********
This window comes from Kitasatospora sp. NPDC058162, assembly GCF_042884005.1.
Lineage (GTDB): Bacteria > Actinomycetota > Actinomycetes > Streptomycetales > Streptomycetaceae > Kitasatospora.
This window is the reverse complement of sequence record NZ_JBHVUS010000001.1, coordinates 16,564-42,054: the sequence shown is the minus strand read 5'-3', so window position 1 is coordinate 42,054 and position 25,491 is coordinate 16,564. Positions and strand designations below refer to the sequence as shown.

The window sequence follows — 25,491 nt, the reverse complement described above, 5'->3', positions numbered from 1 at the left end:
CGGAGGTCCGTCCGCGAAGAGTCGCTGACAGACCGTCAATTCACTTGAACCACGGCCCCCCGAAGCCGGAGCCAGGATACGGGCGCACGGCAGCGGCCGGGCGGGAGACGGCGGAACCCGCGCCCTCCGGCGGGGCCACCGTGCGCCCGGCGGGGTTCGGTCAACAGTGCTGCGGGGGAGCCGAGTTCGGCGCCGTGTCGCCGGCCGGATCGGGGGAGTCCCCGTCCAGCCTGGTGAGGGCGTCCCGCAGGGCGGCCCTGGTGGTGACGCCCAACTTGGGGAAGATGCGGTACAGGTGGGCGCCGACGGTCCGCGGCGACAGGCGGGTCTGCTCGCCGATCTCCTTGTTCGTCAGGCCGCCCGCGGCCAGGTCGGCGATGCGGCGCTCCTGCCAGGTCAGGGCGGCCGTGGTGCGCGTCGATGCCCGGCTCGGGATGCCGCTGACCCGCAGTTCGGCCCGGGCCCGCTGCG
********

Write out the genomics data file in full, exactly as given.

This window comes from Kitasatospora sp. NPDC058162, assembly GCF_042884005.1.
Lineage (GTDB): Bacteria > Actinomycetota > Actinomycetes > Streptomycetales > Streptomycetaceae > Kitasatospora.
This window is the reverse complement of sequence record NZ_JBHVUS010000001.1, coordinates 16,564-42,054: the sequence shown is the minus strand read 5'-3', so window position 1 is coordinate 42,054 and position 25,491 is coordinate 16,564. Positions and strand designations below refer to the sequence as shown.

The window sequence follows — 25,491 nt, the reverse complement described above, 5'->3', positions numbered from 1 at the left end:
CGGAGGTCCGTCCGCGAAGAGTCGCTGACAGACCGTCAATTCACTTGAACCACGGCCCCCCGAAGCCGGAGCCAGGATACGGGCGCACGGCAGCGGCCGGGCGGGAGACGGCGGAACCCGCGCCCTCCGGCGGGGCCACCGTGCGCCCGGCGGGGTTCGGTCAACAGTGCTGCGGGGGAGCCGAGTTCGGCGCCGTGTCGCCGGCCGGATCGGGGGAGTCCCCGTCCAGCCTGGTGAGGGCGTCCCGCAGGGCGGCCCTGGTGGTGACGCCCAACTTGGGGAAGATGCGGTACAGGTGGGCGCCGACGGTCCGCGGCGACAGGCGGGTCTGCTCGCCGATCTCCTTGTTCGTCAGGCCGCCCGCGGCCAGGTCGGCGATGCGGCGCTCCTGCCAGGTCAGGGCGGCCGTGGTGCGCGTCGATGCCCGGCTCGGGATGCCGCTGACCCGCAGTTCGGCCCGGGCCCGCTGCG